How to clean cleats (cleated shoes)
Want to know how to clean soccer cleats? Or football, biking and golf cleats for that matter? Here are some cool cleaning tips that will get them looking like new in no time!
Prepping to clean cleats
Think of your cleats as part of your athletic equipment that needs attention before and after you are on the grass. Soccer cleats look completely flawless when they’re first bought, but it doesn’t take long for them to get covered in dirt, mud and grass. With these tips and tools, you are all set. Create a cleaning kit with the following:
- Mild cleaning solution
- Popsicle stick
- Soft natural cleaning brush for the tops
- Universal nylon brush with stiffer bristles for the bottoms
- Bucket or bowl of clean warm water
- Dry soft dish towel or reusable kitchen sponge cloth
- Shoe polish for black leather shoes
- Leather shoe conditioner
Make sure you only wear your cleats on the grassy field and not on cement or pavement. Remove them before you leave the field and use a popsicle stick to loosen and remove the mud and dirt buildup on the bottoms. Change into your non-cleat shoes and transport your muddy cleats in a plastic bag for the ride home.
How to wash soccer cleats
Separate your cleaning routine into four sections:
- The laces
- The top of the shoe
- The bottom of the shoe and the actual cleats
- The inside of the shoe
Washing the laces
How to wash cleats starts by first removing the laces.
- Place the laces in a pillowcase to clean them separately in the washer and dryer.
- DO NOT put the cleated leather shoes in the washing machine or dryer as it may cause disfiguring of the shoe.
Cleaning the top of the shoe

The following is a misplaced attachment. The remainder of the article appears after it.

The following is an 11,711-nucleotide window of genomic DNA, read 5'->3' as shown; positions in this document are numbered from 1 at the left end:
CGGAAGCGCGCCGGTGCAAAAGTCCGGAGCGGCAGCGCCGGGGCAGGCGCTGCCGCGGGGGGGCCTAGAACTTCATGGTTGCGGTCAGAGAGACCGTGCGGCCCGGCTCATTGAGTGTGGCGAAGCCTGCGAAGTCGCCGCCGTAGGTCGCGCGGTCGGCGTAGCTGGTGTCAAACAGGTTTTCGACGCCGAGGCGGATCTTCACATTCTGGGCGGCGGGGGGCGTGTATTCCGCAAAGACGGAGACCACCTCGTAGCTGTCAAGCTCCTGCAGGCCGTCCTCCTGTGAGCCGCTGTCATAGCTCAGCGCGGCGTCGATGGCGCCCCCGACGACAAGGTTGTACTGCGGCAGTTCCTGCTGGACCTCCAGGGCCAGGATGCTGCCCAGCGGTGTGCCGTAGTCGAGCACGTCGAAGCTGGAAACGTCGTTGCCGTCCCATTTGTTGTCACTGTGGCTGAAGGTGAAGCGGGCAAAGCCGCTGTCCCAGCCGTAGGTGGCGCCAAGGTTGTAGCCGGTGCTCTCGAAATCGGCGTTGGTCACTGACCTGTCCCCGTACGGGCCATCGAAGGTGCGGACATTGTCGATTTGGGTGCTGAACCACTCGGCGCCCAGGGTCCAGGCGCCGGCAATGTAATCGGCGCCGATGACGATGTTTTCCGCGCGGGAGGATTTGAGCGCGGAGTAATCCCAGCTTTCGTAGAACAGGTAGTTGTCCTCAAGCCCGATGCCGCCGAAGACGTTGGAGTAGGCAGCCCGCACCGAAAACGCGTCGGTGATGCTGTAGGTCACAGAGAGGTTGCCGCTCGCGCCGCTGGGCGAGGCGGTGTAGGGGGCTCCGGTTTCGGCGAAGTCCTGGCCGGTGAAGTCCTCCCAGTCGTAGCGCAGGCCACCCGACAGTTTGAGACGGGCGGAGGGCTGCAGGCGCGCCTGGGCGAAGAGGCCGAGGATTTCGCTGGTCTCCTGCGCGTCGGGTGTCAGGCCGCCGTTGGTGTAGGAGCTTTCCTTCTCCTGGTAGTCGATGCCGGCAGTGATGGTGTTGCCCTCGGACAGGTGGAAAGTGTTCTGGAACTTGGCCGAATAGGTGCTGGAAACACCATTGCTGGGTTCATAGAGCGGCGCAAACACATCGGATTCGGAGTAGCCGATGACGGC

Mix the dish soap and water in a bowl, and grab your cleaning brush, toothbrush and soft towel.
- Use the cleaning brush dipped in the warm water to gently scrub the tops of the cleats to remove the stains, mud and dirt.
- Use the toothbrush to clean the seams and hard-to-reach areas on the cleat.
- Do not dunk the whole cleat in the water as they are leather (or synthetic) and need a careful touch.
- Use leather shoe conditioner to help lengthen their usefulness after you clean and dry your cleats.
Taking care of the bottom of the shoe and cleats
When cleaning the cleats on the bottom of the shoe with the hard bristle brush, make sure all the caked-on mud and dirt is gone.
- Use your towel to dry them off and set them aside to dry. Stuff with clean paper to absorb any moisture residue.
- DO NOT place them in the sun to dry as the hot sun may dry out and warp the shape of your beloved cleats.
- If your cleats have removable studs, check for any wear and tear, and replace as needed.
If you are able to remove the insole, this is your final step when learning how to clean cleats inside and out.
- Remove the insole and wash along with the laces (add to the pillowcase) on the delicate cycle in cold water. Completely dry them prior to placing the insoles back into the cleats.
- To eliminate any odors, sources suggest stuffing your cleats with tea bags or fabric softener sheets overnight. If the odor persists, use shoe deodorizing spray on a regular basis.